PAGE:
Technical brief: HIV-related stigma and discrimination

STRIVE technical brief stigma.pdf

Research confirms that reducing HIV-related stigma is critical to the success of prevention, care and treatment efforts.

A disparity of measures of stigma had previously hindered progress in the field, but a practical framework and validated measures of HIV-related stigma and discrimination are now available for national monitoring and research efforts.The Global HIV Stigma and Discrimination-reduction Framework conceptualises how stigma functions, how it can be measured and where to intervene. The Demographic Health Survey (DHS) and the US Center for Disease Control’s Behavioral Surveillance Survey have now included key questions from this framework, with significant implications for research, programming and regulations.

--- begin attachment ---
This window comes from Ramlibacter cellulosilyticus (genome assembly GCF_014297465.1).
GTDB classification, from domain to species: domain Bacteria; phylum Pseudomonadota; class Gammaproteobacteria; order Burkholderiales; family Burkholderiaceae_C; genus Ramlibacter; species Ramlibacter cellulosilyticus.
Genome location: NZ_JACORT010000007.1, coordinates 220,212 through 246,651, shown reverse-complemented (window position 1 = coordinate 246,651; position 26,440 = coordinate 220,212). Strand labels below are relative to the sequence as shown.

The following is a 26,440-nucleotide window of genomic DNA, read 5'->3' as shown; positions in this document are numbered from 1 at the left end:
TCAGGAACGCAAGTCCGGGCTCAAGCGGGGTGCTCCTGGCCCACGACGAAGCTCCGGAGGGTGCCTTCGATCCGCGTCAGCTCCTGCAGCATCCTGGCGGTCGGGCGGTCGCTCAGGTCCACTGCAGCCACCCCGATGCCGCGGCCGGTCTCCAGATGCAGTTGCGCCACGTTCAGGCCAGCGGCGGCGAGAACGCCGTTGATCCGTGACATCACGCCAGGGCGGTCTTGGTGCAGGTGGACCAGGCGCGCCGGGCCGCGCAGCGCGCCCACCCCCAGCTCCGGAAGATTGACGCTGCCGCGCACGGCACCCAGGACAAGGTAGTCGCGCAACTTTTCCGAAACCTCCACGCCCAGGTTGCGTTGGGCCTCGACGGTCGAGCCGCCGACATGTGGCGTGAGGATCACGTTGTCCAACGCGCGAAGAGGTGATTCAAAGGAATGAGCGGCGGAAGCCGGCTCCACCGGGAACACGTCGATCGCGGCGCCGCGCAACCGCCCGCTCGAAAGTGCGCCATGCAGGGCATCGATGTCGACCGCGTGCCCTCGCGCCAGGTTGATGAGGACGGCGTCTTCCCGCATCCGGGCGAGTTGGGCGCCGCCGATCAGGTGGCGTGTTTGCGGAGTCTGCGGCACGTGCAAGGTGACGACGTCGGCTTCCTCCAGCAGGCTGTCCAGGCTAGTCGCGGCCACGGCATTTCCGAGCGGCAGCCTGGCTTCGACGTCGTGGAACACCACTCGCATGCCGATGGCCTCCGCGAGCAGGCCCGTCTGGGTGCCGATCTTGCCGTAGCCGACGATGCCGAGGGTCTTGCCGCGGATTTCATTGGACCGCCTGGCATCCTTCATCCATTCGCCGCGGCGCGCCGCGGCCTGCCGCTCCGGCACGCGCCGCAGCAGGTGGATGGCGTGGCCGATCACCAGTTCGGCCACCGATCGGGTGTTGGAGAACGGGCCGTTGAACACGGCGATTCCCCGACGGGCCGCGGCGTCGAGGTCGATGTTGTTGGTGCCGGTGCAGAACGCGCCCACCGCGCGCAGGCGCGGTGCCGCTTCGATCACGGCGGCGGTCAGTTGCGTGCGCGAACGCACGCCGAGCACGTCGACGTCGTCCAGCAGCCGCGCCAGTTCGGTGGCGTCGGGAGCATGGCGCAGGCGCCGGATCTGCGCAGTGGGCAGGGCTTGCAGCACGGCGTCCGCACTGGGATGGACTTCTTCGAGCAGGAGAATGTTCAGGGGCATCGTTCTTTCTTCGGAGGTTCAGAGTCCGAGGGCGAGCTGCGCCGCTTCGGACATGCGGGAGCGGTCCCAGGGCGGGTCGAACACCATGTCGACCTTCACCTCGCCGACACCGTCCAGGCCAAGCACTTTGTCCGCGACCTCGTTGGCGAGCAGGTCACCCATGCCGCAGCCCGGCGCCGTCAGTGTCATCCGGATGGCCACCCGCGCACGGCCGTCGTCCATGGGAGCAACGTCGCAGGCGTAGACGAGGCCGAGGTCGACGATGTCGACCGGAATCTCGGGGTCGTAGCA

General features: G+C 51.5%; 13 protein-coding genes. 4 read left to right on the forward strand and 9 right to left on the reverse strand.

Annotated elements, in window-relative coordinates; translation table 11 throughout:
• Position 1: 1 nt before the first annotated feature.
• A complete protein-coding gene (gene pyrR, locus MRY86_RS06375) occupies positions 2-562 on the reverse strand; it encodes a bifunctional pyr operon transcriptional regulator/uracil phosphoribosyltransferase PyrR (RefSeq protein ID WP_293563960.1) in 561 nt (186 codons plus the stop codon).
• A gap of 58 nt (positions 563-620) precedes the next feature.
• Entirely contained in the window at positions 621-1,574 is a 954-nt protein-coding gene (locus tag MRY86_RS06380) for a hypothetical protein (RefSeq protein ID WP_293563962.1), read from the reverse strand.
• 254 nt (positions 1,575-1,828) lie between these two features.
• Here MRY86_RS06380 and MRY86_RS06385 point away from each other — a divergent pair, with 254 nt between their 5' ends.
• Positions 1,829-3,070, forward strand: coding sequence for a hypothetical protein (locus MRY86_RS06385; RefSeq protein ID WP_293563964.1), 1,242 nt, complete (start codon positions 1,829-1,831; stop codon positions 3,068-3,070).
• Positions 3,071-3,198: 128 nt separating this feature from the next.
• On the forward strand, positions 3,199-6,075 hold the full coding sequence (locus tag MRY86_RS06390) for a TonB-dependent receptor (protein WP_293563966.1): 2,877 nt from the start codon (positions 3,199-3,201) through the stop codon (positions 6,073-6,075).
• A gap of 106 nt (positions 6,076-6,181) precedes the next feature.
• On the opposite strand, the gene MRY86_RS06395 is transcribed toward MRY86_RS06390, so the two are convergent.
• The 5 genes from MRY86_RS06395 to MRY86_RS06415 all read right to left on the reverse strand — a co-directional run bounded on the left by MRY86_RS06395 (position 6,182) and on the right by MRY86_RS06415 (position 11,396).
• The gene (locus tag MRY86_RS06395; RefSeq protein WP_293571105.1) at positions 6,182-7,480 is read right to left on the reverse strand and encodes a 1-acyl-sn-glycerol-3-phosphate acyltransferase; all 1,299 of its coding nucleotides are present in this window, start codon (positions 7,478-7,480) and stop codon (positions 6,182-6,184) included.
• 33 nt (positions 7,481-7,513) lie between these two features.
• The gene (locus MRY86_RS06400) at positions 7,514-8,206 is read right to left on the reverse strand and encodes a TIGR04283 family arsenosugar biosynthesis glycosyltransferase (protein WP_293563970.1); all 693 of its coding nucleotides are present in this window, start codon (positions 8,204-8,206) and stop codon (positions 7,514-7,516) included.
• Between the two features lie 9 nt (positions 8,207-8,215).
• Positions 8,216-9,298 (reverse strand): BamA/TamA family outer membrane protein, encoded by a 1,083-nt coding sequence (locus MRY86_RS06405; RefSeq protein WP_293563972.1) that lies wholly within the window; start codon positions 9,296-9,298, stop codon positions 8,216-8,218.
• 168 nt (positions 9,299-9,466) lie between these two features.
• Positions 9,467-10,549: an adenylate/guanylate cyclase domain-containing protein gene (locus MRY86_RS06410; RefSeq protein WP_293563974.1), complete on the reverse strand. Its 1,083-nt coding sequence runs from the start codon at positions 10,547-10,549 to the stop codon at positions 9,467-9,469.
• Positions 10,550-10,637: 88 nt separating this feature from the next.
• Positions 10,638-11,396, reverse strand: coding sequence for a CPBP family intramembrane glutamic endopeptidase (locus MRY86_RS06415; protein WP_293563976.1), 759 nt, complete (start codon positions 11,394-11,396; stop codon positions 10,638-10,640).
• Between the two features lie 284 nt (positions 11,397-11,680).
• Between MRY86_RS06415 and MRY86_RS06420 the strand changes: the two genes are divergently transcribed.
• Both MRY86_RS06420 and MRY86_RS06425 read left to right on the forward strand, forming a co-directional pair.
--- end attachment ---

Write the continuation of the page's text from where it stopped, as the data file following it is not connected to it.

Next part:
STRIVE and ICRW’s systematic review of stigma reduction programmes identifies and compares successful interventions – including those aimed at achieving population-level impact – that are available and ready to be up scaled. One key approach is to secure and enforce the human rights of people living with or particularly vulnerable to HIV (including men who have sex with men, sex workers, health care workers and injecting drug users). Removing human rights-related barriers to HIV prevention, care and treatment services is critical and can have a positive impact on HIV-related health outcomes.

This brief provides an overview of the key findings and presents the existing and STRIVE evidence that supports them. The brief also gives an overview of the issue, the revised methdologies to be used going forward and recommendations for researchers working within the field. 



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